07 January 2021

Removing "Try" From My Vocabulary

Growing up and watching The Empire Strikes Back, I had heard the Yoda saying of "Do or do not; there is no try", which I didn't care for and just wrote off as just being some interesting philosophical rhetoric. However. having taken a real estate course called BOLD in the fall of 2019, I had a very different insight into using this Yoda line.

 


One of the most powerful lines I heard was, "You can have either reasons or results, but you can't have both." This was so deeply fascinating for me because I had always valued effort, but this positioned effort in a different light: trying is good, but you're not trying something simply to try it, you want to accomplish something. While it comes to real estate, yes, results are ultimately what matters, but this is more broadly applicable far beyond simply real estate.


So now I've got into a place where who cares about trying anything, it's not actually accomplishing something. Did you actually do something or not? And if you don't, you're merely left with excuses, which shows a lack of responsibility. Ever since being exposed to this idea, I have realized that it's been about understanding my responsibility and not just generating excuses. It's about results.


Ultimately, that's my reflection back on that Yoda line from The Empire Strikes Back, which is that it's about getting something done, it's about results, it's not about having simply exerted some effort, but it's ultimately about what you are actually accomplishing. What are you actually getting done? And that is why I have been working on removing "try"/"trying" from my vocabulary for over the last year.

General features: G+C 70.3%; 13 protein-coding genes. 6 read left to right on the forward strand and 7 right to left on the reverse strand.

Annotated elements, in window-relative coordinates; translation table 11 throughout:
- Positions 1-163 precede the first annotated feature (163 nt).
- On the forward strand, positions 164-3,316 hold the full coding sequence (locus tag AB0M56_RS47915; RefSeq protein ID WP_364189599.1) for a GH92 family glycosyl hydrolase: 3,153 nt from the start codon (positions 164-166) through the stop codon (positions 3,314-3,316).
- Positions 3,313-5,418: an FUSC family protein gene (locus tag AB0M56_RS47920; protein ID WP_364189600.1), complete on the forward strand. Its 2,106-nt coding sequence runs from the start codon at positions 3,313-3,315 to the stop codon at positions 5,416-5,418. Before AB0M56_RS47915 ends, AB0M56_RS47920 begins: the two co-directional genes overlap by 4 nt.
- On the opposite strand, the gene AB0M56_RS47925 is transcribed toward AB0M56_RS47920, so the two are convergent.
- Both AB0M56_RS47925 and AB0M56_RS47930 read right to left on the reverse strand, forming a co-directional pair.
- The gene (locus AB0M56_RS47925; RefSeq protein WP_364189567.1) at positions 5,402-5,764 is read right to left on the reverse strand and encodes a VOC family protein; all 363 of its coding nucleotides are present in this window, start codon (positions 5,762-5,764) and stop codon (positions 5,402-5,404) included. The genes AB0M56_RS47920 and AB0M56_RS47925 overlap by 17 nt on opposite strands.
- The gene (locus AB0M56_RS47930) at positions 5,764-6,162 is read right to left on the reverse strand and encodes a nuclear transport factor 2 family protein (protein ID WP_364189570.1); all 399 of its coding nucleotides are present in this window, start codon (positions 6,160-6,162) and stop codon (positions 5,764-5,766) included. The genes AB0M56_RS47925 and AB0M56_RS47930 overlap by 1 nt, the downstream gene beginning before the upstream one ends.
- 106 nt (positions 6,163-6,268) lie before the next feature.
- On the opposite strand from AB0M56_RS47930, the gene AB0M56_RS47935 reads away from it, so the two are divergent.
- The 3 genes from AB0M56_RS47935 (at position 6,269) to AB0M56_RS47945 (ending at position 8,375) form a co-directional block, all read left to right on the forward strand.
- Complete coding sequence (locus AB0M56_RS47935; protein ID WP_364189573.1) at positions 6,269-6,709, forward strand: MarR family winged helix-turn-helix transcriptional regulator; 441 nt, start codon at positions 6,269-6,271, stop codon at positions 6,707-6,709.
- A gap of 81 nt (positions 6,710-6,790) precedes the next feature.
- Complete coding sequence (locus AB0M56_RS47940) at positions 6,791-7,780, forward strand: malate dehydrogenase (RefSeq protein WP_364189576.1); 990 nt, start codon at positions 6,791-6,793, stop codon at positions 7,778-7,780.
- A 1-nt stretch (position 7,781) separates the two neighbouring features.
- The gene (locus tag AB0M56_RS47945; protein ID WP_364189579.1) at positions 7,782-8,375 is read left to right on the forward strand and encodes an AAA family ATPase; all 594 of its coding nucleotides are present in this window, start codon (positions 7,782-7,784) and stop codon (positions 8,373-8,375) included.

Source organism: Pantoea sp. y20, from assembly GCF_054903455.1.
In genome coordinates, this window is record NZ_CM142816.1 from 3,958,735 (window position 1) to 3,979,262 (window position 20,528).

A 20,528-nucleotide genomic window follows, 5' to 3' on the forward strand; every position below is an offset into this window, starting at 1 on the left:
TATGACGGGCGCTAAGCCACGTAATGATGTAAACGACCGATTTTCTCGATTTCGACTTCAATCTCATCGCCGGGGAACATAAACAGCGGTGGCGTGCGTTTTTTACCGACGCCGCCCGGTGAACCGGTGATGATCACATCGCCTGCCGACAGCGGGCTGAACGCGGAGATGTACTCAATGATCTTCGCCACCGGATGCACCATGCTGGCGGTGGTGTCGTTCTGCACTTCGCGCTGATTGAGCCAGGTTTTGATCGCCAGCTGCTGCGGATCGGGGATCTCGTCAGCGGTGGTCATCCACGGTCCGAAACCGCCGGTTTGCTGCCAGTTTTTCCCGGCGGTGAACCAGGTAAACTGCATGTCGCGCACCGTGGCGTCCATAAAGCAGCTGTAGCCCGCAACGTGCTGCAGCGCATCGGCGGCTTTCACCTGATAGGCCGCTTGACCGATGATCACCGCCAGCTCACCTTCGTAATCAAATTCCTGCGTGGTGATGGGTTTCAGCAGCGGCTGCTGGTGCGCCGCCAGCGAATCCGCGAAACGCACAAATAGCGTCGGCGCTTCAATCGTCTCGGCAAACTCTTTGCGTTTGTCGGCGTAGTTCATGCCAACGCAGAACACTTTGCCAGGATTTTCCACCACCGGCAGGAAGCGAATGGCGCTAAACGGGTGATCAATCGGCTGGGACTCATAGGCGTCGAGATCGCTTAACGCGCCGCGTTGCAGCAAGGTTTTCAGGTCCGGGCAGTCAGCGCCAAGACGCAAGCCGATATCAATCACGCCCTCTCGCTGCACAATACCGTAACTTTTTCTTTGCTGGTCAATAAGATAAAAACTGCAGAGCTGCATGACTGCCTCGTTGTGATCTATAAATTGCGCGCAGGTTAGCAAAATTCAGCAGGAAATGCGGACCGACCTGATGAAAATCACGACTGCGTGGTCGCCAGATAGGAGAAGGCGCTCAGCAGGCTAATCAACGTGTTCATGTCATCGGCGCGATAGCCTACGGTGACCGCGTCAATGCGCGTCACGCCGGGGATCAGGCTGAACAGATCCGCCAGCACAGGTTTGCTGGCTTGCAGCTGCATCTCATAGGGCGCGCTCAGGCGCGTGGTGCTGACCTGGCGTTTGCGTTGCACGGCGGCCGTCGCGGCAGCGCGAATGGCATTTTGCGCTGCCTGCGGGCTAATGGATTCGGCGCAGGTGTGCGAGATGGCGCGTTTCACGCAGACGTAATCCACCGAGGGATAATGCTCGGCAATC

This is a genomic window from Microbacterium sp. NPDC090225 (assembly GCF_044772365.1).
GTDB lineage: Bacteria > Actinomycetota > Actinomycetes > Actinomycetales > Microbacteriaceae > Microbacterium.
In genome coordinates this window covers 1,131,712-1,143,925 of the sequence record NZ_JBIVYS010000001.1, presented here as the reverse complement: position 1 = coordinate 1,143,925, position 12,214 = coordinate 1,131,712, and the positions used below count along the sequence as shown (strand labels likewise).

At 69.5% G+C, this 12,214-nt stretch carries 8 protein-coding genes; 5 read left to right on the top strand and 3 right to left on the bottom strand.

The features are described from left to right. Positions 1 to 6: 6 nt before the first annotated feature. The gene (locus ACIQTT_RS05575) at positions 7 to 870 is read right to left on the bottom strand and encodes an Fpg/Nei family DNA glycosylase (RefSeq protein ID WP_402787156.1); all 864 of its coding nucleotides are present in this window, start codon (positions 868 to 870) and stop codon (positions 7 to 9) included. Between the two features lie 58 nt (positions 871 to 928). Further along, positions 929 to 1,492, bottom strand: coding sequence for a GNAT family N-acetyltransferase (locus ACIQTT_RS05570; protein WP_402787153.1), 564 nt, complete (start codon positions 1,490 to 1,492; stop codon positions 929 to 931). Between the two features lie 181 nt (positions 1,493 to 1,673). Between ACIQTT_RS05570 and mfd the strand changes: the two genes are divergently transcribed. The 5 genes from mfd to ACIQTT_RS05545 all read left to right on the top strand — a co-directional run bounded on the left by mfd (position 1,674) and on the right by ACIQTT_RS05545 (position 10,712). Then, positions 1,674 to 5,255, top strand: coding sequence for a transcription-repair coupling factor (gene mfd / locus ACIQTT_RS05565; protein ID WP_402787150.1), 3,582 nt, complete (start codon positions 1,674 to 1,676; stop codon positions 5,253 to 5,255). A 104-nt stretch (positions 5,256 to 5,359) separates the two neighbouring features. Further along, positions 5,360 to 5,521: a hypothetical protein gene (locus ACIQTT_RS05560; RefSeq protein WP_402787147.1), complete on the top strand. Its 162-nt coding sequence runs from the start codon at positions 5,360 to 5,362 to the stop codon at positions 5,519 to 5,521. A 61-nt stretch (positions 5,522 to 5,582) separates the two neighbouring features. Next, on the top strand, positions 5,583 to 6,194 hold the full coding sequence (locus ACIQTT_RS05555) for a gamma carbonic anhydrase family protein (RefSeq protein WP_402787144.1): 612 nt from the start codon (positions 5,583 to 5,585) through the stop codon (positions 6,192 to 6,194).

01 January 2021

Discussing The Jewish Drinking Show on Two Podcasts This Past Month

For the first time, I have appeared on a podcast, discussing The Jewish Drinking Show. Actually, two times now.

The first of these podcasts is the Designated Drinker Show, of which I was the featured guest on the 152nd episode and they even crafted a cocktail for the episode(!).

The second of these podcasts is the Let There Be Light podcast, on which I was a guest on the 28th episode of the show.

In addition to these two podcast guest appearances, I also, of course, hosted the 54th episode and the 55th episode of The Jewish Drinking Show.

04 December 2020

Shifting my Hot-Take Videos on the Second Season of "The Mandalorian" to Provide Background


After the very first episode of the second season of The Mandalorian, I realized I should create an initial reaction video - a hot take of sorts - and I did that, in a way that was like a preview piece, since I really wanted to avoid spoilers, because I was putting it out so soon after the episode's release (the same morning).